The positivity and goodness in Udanpirappe are so intoxicatingly high that I had to watch multiple reels of Flowers TV’s Star Magic to balance it out and come back to reality. Marketed as Jyothika’s 50th film (Felt more like a celebration of Sasikumar’s 32nd film), Udanpirappe is a total misfit for an OTT watch. Movies like Kadaikutty Singam and Namma Veettu Pillai have worked greatly in Tamilnadu B and C centers and Era. Saravanan’s attempt to crack that space should have been a theater release for that targeted audience.
So the film is about two siblings Maathangi and Vairavan. Vairavan is your typical Tamil hero who stands up against injustice and thrashes the bad guys. Maathangi has no issues with that. But her husband (Only addressed as Vaathiyar and Machan) is Ambi from Anniyan and can’t stand violence. This disagreement in ideology eventually culminates in a tragedy that separates these two families. The drama surrounding this ideological clash is what we see in Udanpirappe.
Almost a month ago, it was announced that Udanpirappe was part of the multi-film OTT deal between 2D productions and Amazon Prime Video. And yet, they have not tried to edit out the interval card from the movie. There is an introduction scene to Jyothika in the film that very obviously worships her. And there is a hospital sequence in the movie that might even make you wonder whether Jyothika has any plans to contest in the next election. In the entire film, director Era Saravanan treats the audience like a 5-year-old kid who just came back from school after the first day and realizes that the world out there is a bit rough.
Era Saravanan wants to project this movie as some kind of progressive one. But he blatantly justifies the old traditions. At one point, Jyothika educates another woman that marriage within the family is a thing of the past, and the same character is in tears when her girl says she will marry traditionally just to solve the family problems. There is a scene where Sasikumar’s character admits that it was because of his problem his wife couldn’t conceive a baby, and Saravanan would make you believe that he is trying to bring revolution in the template. But those sporadic statements are so disconnected from the overall statement of the movie. The movie is full of positive characters, and the only bad guy is a psychopath. I am pretty sure that one of the initial drafts of this script had Maathagi correcting the bad guy too. D Imman creates music that goes with the rural drama template.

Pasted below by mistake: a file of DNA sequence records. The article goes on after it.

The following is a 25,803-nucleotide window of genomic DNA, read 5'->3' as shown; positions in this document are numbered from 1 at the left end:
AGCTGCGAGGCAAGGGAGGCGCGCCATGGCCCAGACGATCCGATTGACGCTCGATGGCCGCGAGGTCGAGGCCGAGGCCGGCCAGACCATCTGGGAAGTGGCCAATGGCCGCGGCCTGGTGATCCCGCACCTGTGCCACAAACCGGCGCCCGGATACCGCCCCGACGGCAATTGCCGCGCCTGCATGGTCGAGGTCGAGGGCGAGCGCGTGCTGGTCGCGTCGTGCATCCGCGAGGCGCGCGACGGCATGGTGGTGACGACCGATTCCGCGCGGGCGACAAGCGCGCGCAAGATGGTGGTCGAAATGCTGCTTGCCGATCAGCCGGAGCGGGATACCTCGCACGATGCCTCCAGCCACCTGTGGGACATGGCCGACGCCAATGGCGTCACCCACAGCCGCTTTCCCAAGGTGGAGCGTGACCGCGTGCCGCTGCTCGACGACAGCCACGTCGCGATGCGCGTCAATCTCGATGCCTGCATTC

Jyothika as Maathangi is pretty much in the same zone throughout the movie, and the expression is very close to the Chandramukhi troll image. Well, one can argue that these kinds of films need such daily-soap level exaggeration. Sasikumar, on the other hand, acts like Yuvraj Singh after a six. Pretty much the same numbness at every point. Poor Samuthirakkani once again tries to show his fellow actors how to keep things subtle but ends up being the lone good performer. Soori was less animated in comparison with his other outings, and actually, his reactions to certain sentimental scenes were my reaction to the entire movie. Sija Rose got a prominent role in this rural drama and did a fine job.
Udanpirappe is the mix of “Yenga Annan” from Namma Veettu Pillai and “Nanmayulla Lokame” by Ishaan Dev. The best way to watch this movie will be to approach it as a spoof on typical Tamil rural dramas. This Jyothika starrer is a cringe-fest that tests your tolerance and patience on multiple levels.
Udanpirappe is the mix of Yenga Annan from Namma Veettu Pillai and Nanmayulla Lokame by Ishaan Dev. The best way to watch this movie will be to approach it as a spoof on typical Tamil rural dramas.
Green: Recommended Film
Orange: Okay, Watchable, Experimental Films
Red: Not Recommended